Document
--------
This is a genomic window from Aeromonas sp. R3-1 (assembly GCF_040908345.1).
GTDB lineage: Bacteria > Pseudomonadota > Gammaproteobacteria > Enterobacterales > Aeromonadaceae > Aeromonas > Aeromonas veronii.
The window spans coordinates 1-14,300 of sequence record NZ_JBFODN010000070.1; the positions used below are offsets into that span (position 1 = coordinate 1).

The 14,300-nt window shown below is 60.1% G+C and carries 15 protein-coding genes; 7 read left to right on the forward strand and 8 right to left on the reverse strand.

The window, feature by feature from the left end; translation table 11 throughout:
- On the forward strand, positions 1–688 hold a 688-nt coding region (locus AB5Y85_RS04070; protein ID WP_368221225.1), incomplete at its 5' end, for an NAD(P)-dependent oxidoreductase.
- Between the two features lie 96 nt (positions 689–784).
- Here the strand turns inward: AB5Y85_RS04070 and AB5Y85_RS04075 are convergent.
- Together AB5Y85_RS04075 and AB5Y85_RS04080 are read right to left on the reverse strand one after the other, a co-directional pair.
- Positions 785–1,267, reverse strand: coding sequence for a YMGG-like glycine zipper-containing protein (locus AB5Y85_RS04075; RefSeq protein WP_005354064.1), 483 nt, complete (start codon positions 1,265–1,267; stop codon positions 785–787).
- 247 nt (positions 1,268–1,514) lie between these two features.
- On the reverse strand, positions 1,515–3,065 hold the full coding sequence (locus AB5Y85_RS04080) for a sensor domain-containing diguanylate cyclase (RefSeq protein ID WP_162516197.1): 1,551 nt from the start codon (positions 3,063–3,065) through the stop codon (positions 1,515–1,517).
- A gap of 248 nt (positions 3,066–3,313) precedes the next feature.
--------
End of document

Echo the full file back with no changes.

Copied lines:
This is a genomic window from Aeromonas sp. R3-1 (assembly GCF_040908345.1).
GTDB lineage: Bacteria > Pseudomonadota > Gammaproteobacteria > Enterobacterales > Aeromonadaceae > Aeromonas > Aeromonas veronii.
The window spans coordinates 1-14,300 of sequence record NZ_JBFODN010000070.1; the positions used below are offsets into that span (position 1 = coordinate 1).

The 14,300-nt window shown below is 60.1% G+C and carries 15 protein-coding genes; 7 read left to right on the forward strand and 8 right to left on the reverse strand.

The window, feature by feature from the left end; translation table 11 throughout:
- On the forward strand, positions 1–688 hold a 688-nt coding region (locus AB5Y85_RS04070; protein ID WP_368221225.1), incomplete at its 5' end, for an NAD(P)-dependent oxidoreductase.
- Between the two features lie 96 nt (positions 689–784).
- Here the strand turns inward: AB5Y85_RS04070 and AB5Y85_RS04075 are convergent.
- Together AB5Y85_RS04075 and AB5Y85_RS04080 are read right to left on the reverse strand one after the other, a co-directional pair.
- Positions 785–1,267, reverse strand: coding sequence for a YMGG-like glycine zipper-containing protein (locus AB5Y85_RS04075; RefSeq protein WP_005354064.1), 483 nt, complete (start codon positions 1,265–1,267; stop codon positions 785–787).
- 247 nt (positions 1,268–1,514) lie between these two features.
- On the reverse strand, positions 1,515–3,065 hold the full coding sequence (locus AB5Y85_RS04080) for a sensor domain-containing diguanylate cyclase (RefSeq protein ID WP_162516197.1): 1,551 nt from the start codon (positions 3,063–3,065) through the stop codon (positions 1,515–1,517).
- A gap of 248 nt (positions 3,066–3,313) precedes the next feature.